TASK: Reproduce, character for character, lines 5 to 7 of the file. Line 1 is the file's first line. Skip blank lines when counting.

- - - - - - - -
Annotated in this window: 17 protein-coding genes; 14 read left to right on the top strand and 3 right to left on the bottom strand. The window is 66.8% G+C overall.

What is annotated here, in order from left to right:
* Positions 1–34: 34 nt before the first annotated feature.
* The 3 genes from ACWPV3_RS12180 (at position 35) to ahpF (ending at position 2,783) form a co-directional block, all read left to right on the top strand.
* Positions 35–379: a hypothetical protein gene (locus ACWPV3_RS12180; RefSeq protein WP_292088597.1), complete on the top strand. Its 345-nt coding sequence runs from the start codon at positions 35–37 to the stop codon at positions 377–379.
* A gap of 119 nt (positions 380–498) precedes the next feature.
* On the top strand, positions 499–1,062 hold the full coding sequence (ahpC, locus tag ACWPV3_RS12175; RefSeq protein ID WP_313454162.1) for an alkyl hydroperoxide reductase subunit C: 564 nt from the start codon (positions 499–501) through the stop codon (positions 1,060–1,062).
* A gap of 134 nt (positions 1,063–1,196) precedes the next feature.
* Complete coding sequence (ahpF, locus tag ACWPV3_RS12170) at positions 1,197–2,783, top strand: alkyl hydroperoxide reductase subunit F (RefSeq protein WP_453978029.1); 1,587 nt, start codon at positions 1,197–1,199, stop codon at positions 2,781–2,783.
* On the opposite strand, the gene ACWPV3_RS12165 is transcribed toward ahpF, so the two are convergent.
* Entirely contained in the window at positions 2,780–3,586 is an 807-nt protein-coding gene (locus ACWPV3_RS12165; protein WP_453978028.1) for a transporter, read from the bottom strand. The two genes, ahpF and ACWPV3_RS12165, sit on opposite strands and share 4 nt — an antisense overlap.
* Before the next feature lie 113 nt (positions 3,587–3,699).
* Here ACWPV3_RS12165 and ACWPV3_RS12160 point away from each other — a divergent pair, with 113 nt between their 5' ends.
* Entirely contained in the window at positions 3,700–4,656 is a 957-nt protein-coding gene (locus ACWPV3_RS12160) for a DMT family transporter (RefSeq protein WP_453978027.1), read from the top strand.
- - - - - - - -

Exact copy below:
* Positions 35–379: a hypothetical protein gene (locus ACWPV3_RS12180; RefSeq protein WP_292088597.1), complete on the top strand. Its 345-nt coding sequence runs from the start codon at positions 35–37 to the stop codon at positions 377–379.
* A gap of 119 nt (positions 380–498) precedes the next feature.
* On the top strand, positions 499–1,062 hold the full coding sequence (ahpC, locus tag ACWPV3_RS12175; RefSeq protein ID WP_313454162.1) for an alkyl hydroperoxide reductase subunit C: 564 nt from the start codon (positions 499–501) through the stop codon (positions 1,060–1,062).